The Indian rupee on Wednesday erased all the morning gains against US dollar in the afternoon deals and crashed further to a fresh all-time low of 71.96 after August services PMI eased from the 21-month high. The rupee plunged as much as 40 paise vs USD to a fresh record low of 71.9650, the Bloomberg data showed. The rupee was just three-and-half paise away from hitting 72 per US dollar mark. At an all-time low of 71.650, the rupee has plunged by 13.79% in the last one year from a level of 63.2463.
The rupee recovered slightly in the opening trade on Wednesday to 71.3862 against US dollar, up by 18 paise from the previous closing of 71.5650 but failed to sustain the gains and went into losses after 10:15 pm. The rupee extended losses after August services PMI data was released at 10:30 am. The FBIL (Financial Benchmarks India Ltd) fixed rupee’s reference rate at 71.7533 against US dollar on Wednesday, 5 September 2018.
The rupee has been the worst performing currency among the Asian peers and has slumped more than 13% in the current year so far against the US dollar from a level of 63.67 per unit US dollar to 71.96 per US dollar.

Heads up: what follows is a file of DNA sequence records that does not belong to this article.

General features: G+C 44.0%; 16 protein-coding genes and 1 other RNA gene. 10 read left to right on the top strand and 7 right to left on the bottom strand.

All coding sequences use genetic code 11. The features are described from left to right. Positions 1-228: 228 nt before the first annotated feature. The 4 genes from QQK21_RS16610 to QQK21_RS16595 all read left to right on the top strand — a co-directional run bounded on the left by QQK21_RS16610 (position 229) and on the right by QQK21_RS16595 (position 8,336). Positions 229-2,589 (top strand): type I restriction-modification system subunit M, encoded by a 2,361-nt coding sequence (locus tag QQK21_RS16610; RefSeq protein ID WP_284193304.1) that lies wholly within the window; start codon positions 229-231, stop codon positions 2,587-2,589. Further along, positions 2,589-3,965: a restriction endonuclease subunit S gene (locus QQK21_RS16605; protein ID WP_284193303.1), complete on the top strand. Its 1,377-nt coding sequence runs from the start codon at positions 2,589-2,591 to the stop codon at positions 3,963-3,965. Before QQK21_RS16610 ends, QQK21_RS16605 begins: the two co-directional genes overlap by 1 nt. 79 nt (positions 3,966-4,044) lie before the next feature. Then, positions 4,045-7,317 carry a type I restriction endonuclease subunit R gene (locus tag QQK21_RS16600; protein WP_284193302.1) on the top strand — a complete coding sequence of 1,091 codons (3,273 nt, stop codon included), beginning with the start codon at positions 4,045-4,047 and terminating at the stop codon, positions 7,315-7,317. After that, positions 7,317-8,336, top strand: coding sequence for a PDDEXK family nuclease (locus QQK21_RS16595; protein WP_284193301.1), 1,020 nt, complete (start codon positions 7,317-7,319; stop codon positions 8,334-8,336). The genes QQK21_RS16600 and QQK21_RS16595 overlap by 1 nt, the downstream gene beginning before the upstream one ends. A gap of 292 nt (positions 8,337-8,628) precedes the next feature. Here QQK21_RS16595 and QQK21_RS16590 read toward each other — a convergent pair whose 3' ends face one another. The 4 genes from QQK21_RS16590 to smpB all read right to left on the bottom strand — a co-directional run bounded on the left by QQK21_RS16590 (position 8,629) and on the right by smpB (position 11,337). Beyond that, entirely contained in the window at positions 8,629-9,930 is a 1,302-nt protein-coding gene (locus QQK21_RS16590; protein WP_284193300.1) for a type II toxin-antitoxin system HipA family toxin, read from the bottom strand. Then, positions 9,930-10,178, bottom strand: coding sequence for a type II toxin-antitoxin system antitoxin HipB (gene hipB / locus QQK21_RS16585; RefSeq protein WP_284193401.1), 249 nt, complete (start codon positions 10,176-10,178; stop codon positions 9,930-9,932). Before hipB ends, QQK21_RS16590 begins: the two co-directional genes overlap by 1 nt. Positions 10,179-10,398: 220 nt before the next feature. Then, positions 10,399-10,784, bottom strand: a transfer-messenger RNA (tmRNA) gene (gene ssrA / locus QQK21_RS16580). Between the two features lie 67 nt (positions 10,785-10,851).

According to a Bloomberg report, more than $3 billion of foreign portfolio investments has moved out in the April-June period following the weak rupee against US dollar and the expectations of a faster-than-anticipated pace of monetary tightening by the US Federal Reserve.
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The domestic forex market sentiments remained weak on the back of elevated crude oil prices, worries over capital outflows after AMRI (Asset Managers’ Roundtable of India) indicated that India’s stock markets and domestic currency (rupee) may tumble following the KYC circular issued by SEBI (Securities and Exchange Board of India) and the US-China trade tariff deadline due today in which Trump administration is set to impose fresh tariffs on about $200 billion worth of Chinese goods.
Earlier last week, a massive depreciation was seen in rupee to dollar value after the Reserve Bank of India released its annual report which showed a mixed picture of the Indian economy. The Reserve Bank of India (RBI) in its Annual Report 2017-2018 hinted towards upside risks in the headline inflation over the rest of the year, the ‘heavy’ impact of changing demand-supply dynamics in the international crude oil markets on India’s trade deficit and current account deficit being largely financed by FDI inflows.
Among the major macroeconomic data to be released later this month, CPI inflation and current account deficit are due on 12 and 13 September 2018, respectively. The April-June quarter CAD (current account deficit) widened to 2.6% of GDP (gross domestic product), which is highest in four-and-half-years. Earlier last week itself, India’s foreign exchange reserves soared to $401.29 billion from $400.85 as of 24 August 2018.